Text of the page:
The problem with Lilly Singh: From 'modern-day blackface' to turban jokes, her cultural appropriation is an issue

With her culturally-centered jokes, she's not only offending the people that came before but also setting a terrible example for those who look up to her

                            The problem with Lilly Singh: From 'modern-day blackface' to turban jokes, her cultural appropriation is an issue
Lilly Singh (Getty Images)

Your girl, Superwoman has come under fire for cultural appropriation, yet again. The Canadian-Indian Youtube star uploaded a music video, a remake of the 2006 dancehall tune, 'Badman Forward, Badman Pullup' by Ding Dong to her Twitter and Instagram handle on April 28, labeled as "culture vulture".

She intended for the video to come off as supporting girl love, instead, she is facing backlash for using the Caribbean culture to dig content from. 

"Lily Singh and all the other people who think Caribbean culture exists for them to just use need to stop.  Our entire identity is forged from resilience in the face of the most brutal and horrible circumstances. You don’t get to just come in and use us when you feel like it," a peeved user, tweeted. 

However, this isn't the first time the 31-year-old has been criticized for cultural appropriation, seeing as she has been making regular content by taking from various cultures throughout her career, spanning a decade.

Often, she has gotten away with it simply because she is a woman of color, and because she grew up in the multicultural Canadian city of Toronto, learning and understand various cultural slangs and references. But just because you know them doesn't mean you have a licensed pass to apply them whenever or wherever.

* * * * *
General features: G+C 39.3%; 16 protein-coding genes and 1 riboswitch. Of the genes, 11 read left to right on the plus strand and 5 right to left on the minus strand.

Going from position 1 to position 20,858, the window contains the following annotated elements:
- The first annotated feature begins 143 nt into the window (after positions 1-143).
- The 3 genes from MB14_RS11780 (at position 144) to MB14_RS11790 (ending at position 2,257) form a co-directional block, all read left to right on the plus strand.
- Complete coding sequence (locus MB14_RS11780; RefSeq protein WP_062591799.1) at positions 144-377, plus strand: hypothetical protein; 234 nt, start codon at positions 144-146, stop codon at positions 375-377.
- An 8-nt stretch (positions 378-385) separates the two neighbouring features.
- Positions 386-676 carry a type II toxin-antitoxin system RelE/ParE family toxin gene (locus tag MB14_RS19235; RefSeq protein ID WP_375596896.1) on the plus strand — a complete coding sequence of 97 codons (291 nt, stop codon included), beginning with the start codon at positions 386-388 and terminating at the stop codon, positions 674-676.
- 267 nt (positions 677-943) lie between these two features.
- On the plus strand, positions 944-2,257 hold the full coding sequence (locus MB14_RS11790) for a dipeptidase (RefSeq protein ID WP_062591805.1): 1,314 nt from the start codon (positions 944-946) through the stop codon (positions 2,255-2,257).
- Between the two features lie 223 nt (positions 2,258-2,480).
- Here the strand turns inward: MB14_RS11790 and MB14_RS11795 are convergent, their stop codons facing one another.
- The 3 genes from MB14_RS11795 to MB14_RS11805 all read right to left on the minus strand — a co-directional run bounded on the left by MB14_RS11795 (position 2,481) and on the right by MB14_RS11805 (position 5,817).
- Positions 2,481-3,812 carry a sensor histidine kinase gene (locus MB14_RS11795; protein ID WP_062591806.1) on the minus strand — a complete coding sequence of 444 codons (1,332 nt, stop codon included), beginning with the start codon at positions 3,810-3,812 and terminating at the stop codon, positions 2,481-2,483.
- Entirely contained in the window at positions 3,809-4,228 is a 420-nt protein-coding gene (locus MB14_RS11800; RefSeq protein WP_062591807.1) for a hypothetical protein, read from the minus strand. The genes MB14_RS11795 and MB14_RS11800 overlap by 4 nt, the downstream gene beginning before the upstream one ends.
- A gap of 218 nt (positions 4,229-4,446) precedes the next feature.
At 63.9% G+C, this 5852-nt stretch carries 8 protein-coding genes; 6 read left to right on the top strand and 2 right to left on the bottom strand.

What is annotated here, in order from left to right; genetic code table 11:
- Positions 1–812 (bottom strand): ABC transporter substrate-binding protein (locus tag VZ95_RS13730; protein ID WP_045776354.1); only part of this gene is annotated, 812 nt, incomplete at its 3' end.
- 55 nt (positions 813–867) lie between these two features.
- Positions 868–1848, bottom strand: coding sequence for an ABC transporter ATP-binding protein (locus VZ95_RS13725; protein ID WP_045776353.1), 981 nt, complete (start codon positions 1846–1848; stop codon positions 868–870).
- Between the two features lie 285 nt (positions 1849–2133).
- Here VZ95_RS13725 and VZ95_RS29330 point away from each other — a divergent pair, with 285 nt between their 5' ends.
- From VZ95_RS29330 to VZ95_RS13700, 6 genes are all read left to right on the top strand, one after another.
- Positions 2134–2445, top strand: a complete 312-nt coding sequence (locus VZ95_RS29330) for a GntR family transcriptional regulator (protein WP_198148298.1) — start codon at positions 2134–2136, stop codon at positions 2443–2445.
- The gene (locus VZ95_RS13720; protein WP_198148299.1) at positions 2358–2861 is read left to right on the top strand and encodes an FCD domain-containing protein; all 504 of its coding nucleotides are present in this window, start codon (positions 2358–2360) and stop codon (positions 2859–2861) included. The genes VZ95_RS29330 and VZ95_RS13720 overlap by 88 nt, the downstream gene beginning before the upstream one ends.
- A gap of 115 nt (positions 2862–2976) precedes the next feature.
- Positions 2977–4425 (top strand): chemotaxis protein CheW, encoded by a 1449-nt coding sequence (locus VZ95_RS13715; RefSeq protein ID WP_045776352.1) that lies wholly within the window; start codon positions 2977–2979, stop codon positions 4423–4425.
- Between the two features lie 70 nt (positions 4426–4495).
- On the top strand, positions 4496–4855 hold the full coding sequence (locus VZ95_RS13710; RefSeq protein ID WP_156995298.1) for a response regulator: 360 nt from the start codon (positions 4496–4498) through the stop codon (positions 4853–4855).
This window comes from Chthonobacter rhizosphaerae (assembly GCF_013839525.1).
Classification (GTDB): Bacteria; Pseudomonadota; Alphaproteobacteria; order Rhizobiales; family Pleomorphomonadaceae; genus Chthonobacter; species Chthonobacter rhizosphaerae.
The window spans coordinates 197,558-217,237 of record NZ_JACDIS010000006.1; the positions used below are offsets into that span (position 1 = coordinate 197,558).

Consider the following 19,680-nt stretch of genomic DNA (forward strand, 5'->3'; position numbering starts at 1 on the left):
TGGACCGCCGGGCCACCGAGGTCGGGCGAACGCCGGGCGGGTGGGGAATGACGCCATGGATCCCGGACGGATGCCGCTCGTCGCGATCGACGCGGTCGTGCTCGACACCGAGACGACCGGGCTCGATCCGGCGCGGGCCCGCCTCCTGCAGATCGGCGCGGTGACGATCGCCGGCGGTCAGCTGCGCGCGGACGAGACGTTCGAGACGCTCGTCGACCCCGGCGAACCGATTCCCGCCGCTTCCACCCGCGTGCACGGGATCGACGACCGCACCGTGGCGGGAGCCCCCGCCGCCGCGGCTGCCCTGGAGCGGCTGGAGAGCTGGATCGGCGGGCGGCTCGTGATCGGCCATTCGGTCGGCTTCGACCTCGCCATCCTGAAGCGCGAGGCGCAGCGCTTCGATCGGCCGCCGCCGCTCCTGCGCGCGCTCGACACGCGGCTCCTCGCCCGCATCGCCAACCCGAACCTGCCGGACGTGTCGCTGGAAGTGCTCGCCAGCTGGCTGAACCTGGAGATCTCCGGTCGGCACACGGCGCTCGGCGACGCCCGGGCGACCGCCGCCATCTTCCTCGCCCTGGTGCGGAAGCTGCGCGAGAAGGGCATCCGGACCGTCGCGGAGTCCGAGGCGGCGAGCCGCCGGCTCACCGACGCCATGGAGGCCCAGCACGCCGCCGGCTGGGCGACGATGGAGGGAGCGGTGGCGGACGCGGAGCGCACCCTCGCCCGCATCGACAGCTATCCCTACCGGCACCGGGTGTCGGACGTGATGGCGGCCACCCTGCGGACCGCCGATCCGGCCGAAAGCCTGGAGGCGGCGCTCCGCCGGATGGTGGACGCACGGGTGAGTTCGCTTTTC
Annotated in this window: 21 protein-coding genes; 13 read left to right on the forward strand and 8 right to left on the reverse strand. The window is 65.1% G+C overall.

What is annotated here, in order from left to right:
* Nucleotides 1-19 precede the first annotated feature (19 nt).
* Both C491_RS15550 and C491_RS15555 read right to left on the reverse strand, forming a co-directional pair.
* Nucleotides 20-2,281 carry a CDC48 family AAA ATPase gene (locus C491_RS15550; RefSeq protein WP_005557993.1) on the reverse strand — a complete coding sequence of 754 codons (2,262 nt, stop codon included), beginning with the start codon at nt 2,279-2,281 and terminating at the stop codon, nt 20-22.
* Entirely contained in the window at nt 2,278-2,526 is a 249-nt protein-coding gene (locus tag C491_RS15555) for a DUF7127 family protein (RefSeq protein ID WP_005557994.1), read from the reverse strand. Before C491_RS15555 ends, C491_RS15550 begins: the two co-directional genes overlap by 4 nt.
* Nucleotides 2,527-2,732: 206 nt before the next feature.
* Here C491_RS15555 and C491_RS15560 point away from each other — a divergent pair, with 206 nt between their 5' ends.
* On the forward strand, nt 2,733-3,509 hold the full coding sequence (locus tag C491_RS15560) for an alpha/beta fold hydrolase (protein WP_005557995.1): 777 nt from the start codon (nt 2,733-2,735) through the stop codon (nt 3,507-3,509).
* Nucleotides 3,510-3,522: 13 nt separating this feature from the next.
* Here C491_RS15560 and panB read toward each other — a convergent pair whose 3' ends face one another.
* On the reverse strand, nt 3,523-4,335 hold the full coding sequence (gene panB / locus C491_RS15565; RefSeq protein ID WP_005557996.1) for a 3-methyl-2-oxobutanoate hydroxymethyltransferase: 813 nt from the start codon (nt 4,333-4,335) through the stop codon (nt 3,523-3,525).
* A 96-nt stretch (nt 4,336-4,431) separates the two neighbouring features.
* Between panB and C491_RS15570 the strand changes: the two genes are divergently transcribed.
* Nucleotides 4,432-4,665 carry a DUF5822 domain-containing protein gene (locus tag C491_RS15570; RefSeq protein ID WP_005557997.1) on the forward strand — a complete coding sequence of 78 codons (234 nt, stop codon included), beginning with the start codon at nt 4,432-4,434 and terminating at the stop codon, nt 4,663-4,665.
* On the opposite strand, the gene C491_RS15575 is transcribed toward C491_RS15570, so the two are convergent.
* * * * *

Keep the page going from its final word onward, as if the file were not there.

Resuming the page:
Indian stereotyping and 'Bawse'

Lilly Singh attends the premiere of Columbia Pictures' 'Jumanji: Welcome To The Jungle' on December 11, 2017, in Hollywood, California (Getty Images)

Singh's whole career was built on the foundation of her making fun of her own culture when she shot to fame way back in 2010 for dressing up as her Indian parents and portraying some stereotypes that are common in the Indian culture.

In a way, she was not only making fun of herself but also the entire Indian culture. In the past, she had also frequently quoted slangs innate to the Black culture (while also conveniently excluding black people and their history) and made fun of them under the guise of it being a "Toronto thing".

McKensie Mack even went as far as to deem her the "modern-day blackface" for appropriating Black culture for her use — like the time she said she coined the term "Bawse" when she released her book 'How to Be A Bawse: A Guide To Conquering Life'.

"It's the blackface without the actual painting of the face," McKensie told Teen Vogue in 2019. "[It's] amplifying their idea of Blackness as they perceive it, and at the end of the day, it’s a joke. Black culture is many things, but one thing it's not is a joke."

Singh uses cultural stereotypes as a brand for her humor content, especially cultures that do not pertain to her. By her culturally-centered jokes, she is not only offending the people that came before but is also setting a terrible example for those that look up to her.

Jamaican-Canadian writer Sharine Taylor has also criticized Singh for her comments saying, "The continual use of proximity to culture with specificity to Toronto [is] really only a thing when it comes to Black culture or Black diasporic culture."

Bisexual woman of color

Lilly Singh attends Room To Read 2018 International Day Of The Girl Benefit at One Kearny Club on October 11, 2018, in San Francisco, California (Getty Images)